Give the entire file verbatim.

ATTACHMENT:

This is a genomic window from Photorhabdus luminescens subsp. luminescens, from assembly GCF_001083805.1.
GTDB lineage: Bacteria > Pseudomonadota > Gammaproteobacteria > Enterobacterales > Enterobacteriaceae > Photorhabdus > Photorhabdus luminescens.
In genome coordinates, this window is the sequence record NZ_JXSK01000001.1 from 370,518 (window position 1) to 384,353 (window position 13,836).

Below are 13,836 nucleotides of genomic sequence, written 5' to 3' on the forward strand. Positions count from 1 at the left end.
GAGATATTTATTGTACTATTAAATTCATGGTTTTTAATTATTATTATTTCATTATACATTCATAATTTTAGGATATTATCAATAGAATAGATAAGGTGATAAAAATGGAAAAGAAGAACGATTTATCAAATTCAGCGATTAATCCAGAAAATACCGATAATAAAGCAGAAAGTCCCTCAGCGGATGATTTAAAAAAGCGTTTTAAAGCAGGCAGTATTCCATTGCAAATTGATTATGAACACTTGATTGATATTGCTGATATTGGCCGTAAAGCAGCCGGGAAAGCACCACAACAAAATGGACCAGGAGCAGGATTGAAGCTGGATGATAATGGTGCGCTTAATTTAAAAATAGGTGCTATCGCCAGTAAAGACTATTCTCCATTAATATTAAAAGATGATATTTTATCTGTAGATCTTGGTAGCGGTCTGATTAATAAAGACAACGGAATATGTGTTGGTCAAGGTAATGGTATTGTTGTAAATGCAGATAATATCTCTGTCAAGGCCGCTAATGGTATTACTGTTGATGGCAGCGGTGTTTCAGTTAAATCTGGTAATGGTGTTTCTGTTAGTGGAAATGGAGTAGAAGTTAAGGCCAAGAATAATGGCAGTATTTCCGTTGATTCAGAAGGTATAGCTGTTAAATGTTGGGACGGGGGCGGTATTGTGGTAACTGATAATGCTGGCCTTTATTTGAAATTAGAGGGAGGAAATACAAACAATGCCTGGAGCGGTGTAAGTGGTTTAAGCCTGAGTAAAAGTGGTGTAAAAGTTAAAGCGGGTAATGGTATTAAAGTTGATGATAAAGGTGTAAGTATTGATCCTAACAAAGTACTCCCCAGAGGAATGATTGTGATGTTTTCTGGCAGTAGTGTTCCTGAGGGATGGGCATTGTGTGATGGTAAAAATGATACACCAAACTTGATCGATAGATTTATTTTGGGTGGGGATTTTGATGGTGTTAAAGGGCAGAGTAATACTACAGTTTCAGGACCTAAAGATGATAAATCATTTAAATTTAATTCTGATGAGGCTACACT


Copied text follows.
This is a genomic window from Photorhabdus luminescens subsp. luminescens, from assembly GCF_001083805.1.
GTDB lineage: Bacteria > Pseudomonadota > Gammaproteobacteria > Enterobacterales > Enterobacteriaceae > Photorhabdus > Photorhabdus luminescens.
In genome coordinates, this window is the sequence record NZ_JXSK01000001.1 from 370,518 (window position 1) to 384,353 (window position 13,836).

Below are 13,836 nucleotides of genomic sequence, written 5' to 3' on the forward strand. Positions count from 1 at the left end.
GAGATATTTATTGTACTATTAAATTCATGGTTTTTAATTATTATTATTTCATTATACATTCATAATTTTAGGATATTATCAATAGAATAGATAAGGTGATAAAAATGGAAAAGAAGAACGATTTATCAAATTCAGCGATTAATCCAGAAAATACCGATAATAAAGCAGAAAGTCCCTCAGCGGATGATTTAAAAAAGCGTTTTAAAGCAGGCAGTATTCCATTGCAAATTGATTATGAACACTTGATTGATATTGCTGATATTGGCCGTAAAGCAGCCGGGAAAGCACCACAACAAAATGGACCAGGAGCAGGATTGAAGCTGGATGATAATGGTGCGCTTAATTTAAAAATAGGTGCTATCGCCAGTAAAGACTATTCTCCATTAATATTAAAAGATGATATTTTATCTGTAGATCTTGGTAGCGGTCTGATTAATAAAGACAACGGAATATGTGTTGGTCAAGGTAATGGTATTGTTGTAAATGCAGATAATATCTCTGTCAAGGCCGCTAATGGTATTACTGTTGATGGCAGCGGTGTTTCAGTTAAATCTGGTAATGGTGTTTCTGTTAGTGGAAATGGAGTAGAAGTTAAGGCCAAGAATAATGGCAGTATTTCCGTTGATTCAGAAGGTATAGCTGTTAAATGTTGGGACGGGGGCGGTATTGTGGTAACTGATAATGCTGGCCTTTATTTGAAATTAGAGGGAGGAAATACAAACAATGCCTGGAGCGGTGTAAGTGGTTTAAGCCTGAGTAAAAGTGGTGTAAAAGTTAAAGCGGGTAATGGTATTAAAGTTGATGATAAAGGTGTAAGTATTGATCCTAACAAAGTACTCCCCAGAGGAATGATTGTGATGTTTTCTGGCAGTAGTGTTCCTGAGGGATGGGCATTGTGTGATGGTAAAAATGATACACCAAACTTGATCGATAGATTTATTTTGGGTGGGGATTTTGATGGTGTTAAAGGGCAGAGTAATACTACAGTTTCAGGACCTAAAGATGATAAATCATTTAAATTTAATTCTGATGAGGCTACACT